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Changing trends in ethnicity and academic performance: observational cohort data from a UK medical school

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Original languageEnglish
Article numbere066886
Pages (from-to)1-7
Number of pages7
JournalBMJ Open
Issue number12
Early online date15 Dec 2022
Accepted/In press12 Nov 2022
E-pub ahead of print15 Dec 2022
Published15 Dec 2022

Bibliographical note

Funding Information: This work was supported by the King’s Together Multi and Interdisciplinary Research Scheme (Wellcome Trust Institutional Strategic Support Fund) grant reference (204823/Z/16/Z). All funders of the study had no role in study design, data collection, data analysis, data interpretation, or writing of the report. JBG affirms that the manuscript is an honest, accurate, and transparent account of the study being reported; that no important aspects of the study have been omitted; and that any discrepancies from the study as originally planned (and, if relevant, registered) have been explained. Publisher Copyright: © Author(s) (or their employer(s)) 2022.


King's Authors


Objective Quantify differential attainment by ethnicity in undergraduate medical assessments and evaluate whether institutional efforts to reduce the attainment gap have had impact.
Design Observational cohort study.
Setting A single UK MBBS medical programme. Participants Pseudonymised data of adults aged ≥18 years enrolled in one of the UK MBBS medical programmes between 2012 and 2018. Ethnicity was self-declared during enrolment
as White, Asian, Black, mixed and other. Main outcome measure Module mark (distinction, merit, pass, fail) graded according to a variety of assessments,
including single best answer examinations, objective structured clinical examinations and coursework submissions. All modular assessments are graded as a percentage. Logistic regression models were used to calculate relative risk ratio to study the association between ethnicity and attainment gap over a calendar and scholastic year. Models were adjusted for age, gender,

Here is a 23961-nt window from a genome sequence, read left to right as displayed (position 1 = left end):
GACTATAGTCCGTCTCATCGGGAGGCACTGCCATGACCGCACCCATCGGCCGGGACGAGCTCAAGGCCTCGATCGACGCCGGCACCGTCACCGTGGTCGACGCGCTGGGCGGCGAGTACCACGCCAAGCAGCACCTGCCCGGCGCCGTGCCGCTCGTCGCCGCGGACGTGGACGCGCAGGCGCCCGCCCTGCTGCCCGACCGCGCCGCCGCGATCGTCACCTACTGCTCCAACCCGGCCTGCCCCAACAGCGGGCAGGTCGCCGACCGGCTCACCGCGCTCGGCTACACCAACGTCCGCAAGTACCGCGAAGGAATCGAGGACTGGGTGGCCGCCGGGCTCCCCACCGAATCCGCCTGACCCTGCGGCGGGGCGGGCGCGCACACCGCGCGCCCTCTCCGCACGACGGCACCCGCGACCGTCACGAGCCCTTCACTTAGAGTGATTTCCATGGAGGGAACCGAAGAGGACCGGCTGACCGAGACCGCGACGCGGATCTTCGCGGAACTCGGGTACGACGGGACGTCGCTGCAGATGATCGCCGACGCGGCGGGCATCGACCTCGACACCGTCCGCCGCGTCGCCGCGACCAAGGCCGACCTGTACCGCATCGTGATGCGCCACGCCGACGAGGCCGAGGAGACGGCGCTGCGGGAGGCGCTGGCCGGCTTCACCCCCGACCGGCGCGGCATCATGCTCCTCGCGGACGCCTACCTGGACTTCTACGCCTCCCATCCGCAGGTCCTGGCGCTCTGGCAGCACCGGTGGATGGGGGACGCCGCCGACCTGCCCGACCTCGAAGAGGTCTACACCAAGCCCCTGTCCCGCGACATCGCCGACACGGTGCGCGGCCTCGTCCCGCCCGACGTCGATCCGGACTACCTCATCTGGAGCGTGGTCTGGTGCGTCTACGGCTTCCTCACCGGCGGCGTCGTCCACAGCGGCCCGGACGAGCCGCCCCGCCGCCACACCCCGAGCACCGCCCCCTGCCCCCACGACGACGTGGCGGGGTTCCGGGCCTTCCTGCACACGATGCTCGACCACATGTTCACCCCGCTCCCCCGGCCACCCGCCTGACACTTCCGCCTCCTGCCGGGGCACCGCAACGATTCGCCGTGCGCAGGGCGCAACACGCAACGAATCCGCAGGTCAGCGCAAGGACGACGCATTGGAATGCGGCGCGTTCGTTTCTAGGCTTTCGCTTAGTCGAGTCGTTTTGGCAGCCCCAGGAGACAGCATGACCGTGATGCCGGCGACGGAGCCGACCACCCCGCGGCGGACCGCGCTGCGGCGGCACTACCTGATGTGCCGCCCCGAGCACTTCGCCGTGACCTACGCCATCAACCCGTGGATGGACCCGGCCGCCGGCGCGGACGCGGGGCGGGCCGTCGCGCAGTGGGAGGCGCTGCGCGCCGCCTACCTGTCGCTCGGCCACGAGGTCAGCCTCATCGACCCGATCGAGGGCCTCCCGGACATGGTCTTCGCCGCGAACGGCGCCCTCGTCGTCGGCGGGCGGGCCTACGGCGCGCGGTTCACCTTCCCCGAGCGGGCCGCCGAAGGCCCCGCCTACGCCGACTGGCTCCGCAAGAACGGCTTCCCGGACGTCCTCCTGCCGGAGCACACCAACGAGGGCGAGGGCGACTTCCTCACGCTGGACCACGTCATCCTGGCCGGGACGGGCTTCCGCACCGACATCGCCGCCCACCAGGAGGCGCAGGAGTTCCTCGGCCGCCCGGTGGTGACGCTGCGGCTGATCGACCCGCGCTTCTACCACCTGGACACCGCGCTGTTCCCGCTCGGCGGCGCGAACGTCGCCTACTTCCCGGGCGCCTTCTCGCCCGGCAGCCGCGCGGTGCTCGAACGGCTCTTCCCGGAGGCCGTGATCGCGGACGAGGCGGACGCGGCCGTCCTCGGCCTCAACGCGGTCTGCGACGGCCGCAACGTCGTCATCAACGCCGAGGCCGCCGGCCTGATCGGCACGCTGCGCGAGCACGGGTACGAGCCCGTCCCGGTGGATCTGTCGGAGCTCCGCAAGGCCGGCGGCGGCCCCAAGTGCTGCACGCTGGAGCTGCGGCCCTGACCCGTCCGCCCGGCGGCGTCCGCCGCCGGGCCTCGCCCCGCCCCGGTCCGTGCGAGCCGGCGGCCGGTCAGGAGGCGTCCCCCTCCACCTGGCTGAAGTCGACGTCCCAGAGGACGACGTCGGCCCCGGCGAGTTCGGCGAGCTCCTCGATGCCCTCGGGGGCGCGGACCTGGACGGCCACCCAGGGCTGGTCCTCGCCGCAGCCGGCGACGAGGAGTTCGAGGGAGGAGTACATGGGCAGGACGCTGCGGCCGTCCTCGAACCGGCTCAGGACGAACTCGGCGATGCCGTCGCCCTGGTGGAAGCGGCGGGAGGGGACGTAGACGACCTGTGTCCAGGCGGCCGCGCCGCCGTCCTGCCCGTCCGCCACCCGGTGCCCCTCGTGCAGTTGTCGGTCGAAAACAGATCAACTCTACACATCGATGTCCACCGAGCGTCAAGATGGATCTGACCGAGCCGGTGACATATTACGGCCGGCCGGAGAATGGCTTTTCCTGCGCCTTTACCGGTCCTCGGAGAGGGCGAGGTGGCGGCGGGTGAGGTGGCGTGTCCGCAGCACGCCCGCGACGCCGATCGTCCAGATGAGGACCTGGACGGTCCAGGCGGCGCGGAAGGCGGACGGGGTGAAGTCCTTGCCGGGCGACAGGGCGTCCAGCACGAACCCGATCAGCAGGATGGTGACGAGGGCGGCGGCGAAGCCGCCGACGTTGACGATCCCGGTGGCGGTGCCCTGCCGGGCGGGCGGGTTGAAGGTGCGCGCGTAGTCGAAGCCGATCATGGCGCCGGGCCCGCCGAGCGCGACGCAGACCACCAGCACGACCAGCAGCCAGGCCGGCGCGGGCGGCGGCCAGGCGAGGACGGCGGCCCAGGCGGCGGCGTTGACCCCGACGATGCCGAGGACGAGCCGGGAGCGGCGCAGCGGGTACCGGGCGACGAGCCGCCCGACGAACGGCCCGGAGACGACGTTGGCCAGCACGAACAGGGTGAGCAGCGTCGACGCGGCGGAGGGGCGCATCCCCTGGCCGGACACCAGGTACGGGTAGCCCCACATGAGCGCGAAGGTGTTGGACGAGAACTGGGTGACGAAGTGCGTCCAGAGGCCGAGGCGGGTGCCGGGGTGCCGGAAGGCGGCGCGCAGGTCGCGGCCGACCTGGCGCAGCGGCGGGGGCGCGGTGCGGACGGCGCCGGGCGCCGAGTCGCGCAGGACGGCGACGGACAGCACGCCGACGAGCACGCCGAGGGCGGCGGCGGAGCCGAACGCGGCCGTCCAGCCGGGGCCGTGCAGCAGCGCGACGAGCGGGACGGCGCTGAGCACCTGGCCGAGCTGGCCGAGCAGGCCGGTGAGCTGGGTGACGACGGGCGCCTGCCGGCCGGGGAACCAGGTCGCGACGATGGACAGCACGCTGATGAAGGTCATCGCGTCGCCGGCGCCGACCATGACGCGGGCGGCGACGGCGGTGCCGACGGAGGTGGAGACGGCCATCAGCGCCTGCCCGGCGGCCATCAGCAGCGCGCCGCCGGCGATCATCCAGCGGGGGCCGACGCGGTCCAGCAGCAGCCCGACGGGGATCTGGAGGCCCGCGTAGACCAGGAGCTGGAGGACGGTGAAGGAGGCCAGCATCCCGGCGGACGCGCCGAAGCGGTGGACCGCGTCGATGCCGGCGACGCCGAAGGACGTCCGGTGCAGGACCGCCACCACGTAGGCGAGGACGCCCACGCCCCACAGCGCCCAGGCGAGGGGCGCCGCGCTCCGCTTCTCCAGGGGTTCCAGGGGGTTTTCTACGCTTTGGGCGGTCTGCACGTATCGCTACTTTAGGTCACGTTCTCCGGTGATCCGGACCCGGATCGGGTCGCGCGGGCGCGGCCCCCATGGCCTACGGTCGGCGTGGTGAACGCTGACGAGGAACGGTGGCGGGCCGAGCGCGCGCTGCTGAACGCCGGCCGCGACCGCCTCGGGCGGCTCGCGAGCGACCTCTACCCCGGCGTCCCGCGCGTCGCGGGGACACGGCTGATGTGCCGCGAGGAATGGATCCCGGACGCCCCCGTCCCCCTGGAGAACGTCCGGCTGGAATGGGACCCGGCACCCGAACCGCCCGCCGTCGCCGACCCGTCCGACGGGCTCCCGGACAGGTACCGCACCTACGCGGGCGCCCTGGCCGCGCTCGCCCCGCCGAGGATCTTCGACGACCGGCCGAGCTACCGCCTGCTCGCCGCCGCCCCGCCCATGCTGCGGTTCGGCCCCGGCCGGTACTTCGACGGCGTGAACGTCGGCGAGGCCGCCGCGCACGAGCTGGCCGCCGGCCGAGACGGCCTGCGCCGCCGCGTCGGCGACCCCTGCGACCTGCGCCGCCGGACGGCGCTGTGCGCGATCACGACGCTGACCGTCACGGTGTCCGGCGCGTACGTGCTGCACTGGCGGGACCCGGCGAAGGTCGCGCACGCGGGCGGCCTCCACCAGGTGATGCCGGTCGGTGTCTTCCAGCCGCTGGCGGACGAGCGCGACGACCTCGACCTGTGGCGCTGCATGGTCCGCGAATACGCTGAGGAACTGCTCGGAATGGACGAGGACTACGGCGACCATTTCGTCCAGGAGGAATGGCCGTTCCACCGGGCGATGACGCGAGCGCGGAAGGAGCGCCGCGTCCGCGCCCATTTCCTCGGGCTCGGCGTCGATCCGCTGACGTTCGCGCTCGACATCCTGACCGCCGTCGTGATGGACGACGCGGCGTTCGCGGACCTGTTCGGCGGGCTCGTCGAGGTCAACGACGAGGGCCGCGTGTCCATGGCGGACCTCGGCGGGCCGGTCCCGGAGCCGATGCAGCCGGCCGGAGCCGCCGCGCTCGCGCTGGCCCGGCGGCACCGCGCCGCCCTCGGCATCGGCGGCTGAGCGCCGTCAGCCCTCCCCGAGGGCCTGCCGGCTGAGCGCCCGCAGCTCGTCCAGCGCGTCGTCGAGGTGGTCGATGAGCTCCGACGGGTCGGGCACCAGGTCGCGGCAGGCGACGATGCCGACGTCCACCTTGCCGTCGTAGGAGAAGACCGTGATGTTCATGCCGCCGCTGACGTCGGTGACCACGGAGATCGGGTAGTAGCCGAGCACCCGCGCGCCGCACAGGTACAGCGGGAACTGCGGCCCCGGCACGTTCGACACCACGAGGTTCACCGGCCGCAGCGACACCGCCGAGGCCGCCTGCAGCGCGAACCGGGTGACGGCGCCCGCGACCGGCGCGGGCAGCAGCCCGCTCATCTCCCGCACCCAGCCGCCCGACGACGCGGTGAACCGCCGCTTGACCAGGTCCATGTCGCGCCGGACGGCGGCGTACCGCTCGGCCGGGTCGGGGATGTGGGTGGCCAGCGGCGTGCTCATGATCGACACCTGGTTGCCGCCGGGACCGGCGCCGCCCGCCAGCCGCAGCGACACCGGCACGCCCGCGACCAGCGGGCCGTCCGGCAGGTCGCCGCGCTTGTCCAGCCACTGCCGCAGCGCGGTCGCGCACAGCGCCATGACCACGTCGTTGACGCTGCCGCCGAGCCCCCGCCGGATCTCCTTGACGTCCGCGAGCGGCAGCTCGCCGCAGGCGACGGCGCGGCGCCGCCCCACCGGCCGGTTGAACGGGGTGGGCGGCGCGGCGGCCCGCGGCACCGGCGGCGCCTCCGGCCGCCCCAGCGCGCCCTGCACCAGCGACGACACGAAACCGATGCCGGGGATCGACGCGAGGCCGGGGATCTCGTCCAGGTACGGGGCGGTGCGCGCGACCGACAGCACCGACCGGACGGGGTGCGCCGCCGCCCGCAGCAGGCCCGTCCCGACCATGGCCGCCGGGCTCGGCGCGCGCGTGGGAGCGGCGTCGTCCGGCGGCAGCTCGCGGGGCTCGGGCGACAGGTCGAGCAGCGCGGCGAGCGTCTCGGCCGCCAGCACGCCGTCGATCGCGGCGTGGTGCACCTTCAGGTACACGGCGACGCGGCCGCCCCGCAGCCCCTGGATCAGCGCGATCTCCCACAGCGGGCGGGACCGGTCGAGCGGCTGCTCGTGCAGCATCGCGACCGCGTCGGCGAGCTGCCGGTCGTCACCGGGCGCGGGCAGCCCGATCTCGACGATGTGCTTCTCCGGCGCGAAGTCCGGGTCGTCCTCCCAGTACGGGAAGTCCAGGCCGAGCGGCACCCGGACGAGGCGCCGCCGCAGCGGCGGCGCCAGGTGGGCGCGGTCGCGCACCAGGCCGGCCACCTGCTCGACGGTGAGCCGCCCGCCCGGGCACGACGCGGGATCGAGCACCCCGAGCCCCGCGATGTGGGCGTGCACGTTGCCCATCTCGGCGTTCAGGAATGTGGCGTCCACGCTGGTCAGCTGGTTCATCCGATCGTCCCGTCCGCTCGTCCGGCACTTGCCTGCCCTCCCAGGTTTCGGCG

social deprivation and scholastic year of study.
Results 3714 student records were included. In the sample, 2134 students (57%) were non-white. The proportion of non-white students increased from 2007 (49%) to 2018 (70%). Mean age was 18 (IQR 18–21) and 56.6% were females. Higher proportion of non-white students 218 (24.8%) were from more deprived backgrounds versus white 76 (14.8%). Compared with non-white, there were no significant differences in the proportion of students failing assessments.
However, white students were more likely to achieve merit (relative risk ratio 1.29 (95% CI 1.08 to 1.45)) or distinction (1.69 (95% CI 1.37 to 2.08)). Differences in attainment gap have remained unchanged over time, and for black students,
attainment gap grew between their first and final year of study.
Conclusion A similar proportion (97%) of non-white and white students had a passing score, but attainment gap for higher grades persists over years despite widespread efforts in medical schools to diminish the attainment gap linked to ethnicity. Our findings are from a single institution, thus affecting generalisability.

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